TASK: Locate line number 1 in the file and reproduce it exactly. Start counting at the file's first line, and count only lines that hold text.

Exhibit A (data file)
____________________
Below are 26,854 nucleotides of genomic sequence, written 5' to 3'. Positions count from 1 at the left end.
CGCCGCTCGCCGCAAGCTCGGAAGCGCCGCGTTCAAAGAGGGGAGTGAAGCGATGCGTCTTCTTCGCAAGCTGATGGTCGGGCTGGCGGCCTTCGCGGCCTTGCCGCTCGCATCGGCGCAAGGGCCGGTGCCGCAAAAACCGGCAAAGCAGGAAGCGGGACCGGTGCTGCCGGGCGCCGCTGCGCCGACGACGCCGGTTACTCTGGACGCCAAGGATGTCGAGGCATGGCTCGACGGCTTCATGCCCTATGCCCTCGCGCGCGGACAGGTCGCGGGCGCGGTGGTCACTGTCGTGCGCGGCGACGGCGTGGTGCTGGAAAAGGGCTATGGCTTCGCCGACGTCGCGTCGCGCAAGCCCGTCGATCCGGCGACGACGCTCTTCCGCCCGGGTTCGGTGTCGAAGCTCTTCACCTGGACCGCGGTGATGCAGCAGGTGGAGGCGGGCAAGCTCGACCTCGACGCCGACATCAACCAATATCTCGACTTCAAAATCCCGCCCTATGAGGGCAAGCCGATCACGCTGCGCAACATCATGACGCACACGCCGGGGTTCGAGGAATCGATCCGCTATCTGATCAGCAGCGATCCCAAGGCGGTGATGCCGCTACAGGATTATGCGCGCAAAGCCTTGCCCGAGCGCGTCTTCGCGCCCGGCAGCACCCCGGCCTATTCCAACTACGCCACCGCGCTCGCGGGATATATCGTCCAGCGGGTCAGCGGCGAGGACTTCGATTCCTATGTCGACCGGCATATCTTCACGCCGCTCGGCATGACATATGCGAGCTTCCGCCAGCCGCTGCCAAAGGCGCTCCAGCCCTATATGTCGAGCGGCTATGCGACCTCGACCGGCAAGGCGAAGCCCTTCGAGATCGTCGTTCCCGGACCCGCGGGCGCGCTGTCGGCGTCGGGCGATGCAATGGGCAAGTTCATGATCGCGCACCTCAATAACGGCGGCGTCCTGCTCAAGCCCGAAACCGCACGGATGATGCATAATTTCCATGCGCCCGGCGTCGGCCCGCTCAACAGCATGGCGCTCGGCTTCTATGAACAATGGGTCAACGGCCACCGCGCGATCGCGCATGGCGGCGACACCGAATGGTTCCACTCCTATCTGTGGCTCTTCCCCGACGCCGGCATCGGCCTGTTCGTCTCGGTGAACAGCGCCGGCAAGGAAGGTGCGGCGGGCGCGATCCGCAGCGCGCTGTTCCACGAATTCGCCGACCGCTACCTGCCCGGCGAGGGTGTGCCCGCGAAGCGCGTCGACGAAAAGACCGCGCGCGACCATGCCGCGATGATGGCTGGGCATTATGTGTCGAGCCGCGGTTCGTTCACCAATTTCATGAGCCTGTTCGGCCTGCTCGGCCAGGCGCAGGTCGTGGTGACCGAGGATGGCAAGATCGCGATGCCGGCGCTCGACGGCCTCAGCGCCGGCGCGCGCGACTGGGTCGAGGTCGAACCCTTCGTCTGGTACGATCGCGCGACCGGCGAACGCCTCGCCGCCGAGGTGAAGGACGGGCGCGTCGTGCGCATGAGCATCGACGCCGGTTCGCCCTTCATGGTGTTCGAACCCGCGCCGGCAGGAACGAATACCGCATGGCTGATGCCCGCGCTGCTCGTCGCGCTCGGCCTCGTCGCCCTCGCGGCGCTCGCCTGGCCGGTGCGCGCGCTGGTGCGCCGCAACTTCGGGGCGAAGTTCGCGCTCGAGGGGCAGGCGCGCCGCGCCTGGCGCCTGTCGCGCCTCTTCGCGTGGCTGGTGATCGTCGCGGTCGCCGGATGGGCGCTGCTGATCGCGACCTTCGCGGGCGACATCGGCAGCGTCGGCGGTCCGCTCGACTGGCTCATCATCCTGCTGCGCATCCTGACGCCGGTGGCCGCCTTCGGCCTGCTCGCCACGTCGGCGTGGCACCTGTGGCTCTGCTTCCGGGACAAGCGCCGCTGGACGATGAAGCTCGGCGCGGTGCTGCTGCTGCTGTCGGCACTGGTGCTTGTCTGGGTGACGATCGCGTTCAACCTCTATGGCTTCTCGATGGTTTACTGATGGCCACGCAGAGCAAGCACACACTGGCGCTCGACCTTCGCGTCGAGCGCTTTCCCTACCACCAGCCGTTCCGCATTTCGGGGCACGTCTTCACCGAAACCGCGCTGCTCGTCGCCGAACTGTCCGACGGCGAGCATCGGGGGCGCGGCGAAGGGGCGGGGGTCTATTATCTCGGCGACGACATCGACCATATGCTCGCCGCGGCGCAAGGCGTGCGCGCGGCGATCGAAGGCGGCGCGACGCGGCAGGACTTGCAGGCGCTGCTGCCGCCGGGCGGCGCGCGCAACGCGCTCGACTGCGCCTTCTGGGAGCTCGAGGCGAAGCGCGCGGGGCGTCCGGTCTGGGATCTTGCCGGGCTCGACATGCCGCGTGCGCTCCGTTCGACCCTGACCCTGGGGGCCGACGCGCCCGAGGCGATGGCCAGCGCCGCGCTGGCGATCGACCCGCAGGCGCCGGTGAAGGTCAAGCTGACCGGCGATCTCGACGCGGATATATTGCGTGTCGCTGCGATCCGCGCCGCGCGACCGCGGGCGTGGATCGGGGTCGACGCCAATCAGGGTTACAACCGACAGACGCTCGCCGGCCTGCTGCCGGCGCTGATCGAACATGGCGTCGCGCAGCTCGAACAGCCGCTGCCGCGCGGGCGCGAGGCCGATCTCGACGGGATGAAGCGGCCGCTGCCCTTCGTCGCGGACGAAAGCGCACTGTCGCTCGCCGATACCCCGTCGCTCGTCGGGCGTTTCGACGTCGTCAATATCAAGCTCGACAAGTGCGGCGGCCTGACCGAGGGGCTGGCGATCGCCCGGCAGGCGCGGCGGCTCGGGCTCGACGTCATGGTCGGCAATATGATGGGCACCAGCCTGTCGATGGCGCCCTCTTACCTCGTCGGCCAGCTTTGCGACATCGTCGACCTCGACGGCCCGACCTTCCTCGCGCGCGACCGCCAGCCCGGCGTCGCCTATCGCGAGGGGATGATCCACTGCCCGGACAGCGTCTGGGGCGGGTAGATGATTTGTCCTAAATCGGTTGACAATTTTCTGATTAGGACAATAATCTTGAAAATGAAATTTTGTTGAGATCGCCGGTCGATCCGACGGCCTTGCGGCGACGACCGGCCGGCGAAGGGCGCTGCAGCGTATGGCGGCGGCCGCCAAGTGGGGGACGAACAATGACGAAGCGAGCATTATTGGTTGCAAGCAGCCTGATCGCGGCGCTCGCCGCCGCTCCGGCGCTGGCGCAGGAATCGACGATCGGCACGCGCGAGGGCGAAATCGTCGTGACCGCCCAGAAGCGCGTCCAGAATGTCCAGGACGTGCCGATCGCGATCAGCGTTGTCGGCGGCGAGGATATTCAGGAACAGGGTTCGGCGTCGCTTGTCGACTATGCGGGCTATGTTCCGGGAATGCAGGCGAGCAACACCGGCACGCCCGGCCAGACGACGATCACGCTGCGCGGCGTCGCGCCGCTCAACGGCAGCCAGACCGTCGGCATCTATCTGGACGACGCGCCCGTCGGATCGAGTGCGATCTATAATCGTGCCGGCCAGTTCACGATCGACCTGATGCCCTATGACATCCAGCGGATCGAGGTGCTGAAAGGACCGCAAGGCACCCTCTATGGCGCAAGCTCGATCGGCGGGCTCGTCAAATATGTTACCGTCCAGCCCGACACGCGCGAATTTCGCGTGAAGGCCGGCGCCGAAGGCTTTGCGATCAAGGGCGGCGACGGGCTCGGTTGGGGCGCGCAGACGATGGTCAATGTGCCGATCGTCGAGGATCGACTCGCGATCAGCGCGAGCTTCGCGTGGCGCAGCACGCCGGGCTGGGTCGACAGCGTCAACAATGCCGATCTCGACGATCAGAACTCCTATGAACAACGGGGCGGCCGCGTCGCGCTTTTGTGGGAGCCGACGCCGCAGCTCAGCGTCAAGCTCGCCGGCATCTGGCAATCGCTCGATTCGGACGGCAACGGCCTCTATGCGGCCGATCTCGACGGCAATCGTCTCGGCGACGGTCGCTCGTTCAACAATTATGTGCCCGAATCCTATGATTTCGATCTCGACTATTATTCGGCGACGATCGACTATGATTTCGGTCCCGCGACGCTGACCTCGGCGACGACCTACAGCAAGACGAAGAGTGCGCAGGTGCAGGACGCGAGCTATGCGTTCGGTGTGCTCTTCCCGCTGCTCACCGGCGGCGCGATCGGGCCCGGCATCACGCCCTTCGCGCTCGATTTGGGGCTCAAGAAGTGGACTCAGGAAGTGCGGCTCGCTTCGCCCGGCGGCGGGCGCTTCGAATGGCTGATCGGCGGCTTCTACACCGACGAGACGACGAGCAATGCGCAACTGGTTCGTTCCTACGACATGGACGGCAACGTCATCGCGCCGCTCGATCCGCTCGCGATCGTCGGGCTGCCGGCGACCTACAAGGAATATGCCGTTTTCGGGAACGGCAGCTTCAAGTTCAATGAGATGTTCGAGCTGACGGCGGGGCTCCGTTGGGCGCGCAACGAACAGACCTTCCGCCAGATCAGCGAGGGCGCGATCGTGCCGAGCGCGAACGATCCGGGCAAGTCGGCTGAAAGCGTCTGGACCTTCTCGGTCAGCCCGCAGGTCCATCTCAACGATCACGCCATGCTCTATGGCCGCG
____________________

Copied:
Below are 26,854 nucleotides of genomic sequence, written 5' to 3'. Positions count from 1 at the left end.